In my mind the same could be said of the role of other consultants (surveyors, engineers etc) to a project, whose role is to challenge and provide insight and ideas, but it seems the wider industry also needs to take the blinkers off.

Timber has served us well in construction in New Zealand. All of the houses of any historic significance used timber, indeed we have the largest timber framed building in the Southern Hemisphere with the Old Government building in Wellington, but as Harrold says, “It seems that the commercial application of timber is a lost art in New Zealand.”

Advances globally

More recently, on a global scale, there have been some significant advances in timber construction, allowing for greater height and span of projects. The Forte apartment complex in Melbourne is the world’s tallest at present at ten stories, but there are two projects on the table in Scandinavia looking to create a 30 to 34 storey complex.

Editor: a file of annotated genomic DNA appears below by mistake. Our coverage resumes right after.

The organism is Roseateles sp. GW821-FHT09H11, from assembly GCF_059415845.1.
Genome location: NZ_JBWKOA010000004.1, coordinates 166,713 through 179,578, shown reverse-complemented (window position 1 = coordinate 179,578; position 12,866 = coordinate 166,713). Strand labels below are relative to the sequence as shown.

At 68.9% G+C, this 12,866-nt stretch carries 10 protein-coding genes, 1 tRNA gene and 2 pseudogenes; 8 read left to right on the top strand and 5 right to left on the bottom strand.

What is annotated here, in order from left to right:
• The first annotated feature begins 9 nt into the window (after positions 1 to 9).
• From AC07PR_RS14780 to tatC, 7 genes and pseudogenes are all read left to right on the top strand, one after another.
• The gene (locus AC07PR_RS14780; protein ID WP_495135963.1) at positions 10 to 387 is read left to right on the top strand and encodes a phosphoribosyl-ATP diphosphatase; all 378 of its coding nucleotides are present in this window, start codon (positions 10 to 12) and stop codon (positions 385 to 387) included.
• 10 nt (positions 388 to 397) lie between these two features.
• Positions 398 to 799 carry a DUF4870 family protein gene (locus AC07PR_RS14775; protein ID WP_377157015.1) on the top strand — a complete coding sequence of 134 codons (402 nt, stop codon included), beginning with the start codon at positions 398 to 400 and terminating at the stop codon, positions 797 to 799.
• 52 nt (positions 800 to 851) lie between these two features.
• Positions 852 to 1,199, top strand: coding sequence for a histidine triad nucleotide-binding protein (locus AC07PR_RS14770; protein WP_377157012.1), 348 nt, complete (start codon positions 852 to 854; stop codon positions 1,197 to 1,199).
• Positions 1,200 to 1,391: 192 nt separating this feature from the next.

Dinell Johansonn from the architects CF Moeller who are looking at the larger project spoke to Dezeen magazine saying, “The main reason it hasn’t been done before is that concrete and steel have a big part of the market, but now the building industry has started taking responsibility for the environment.”

He continued: “Construction accounts for around 30-40 per cent of CO2 produced in the world globally and if you look at the CO2 released in the production of wood it is a lot better than steel or concrete.”

It is a shame then that in “100 per cent Clean, Green, New Zealand” we are apparently way behind the rest of the world in terms of being environmentally conscious in construction. We could, and perhaps should, have been the global thought leaders.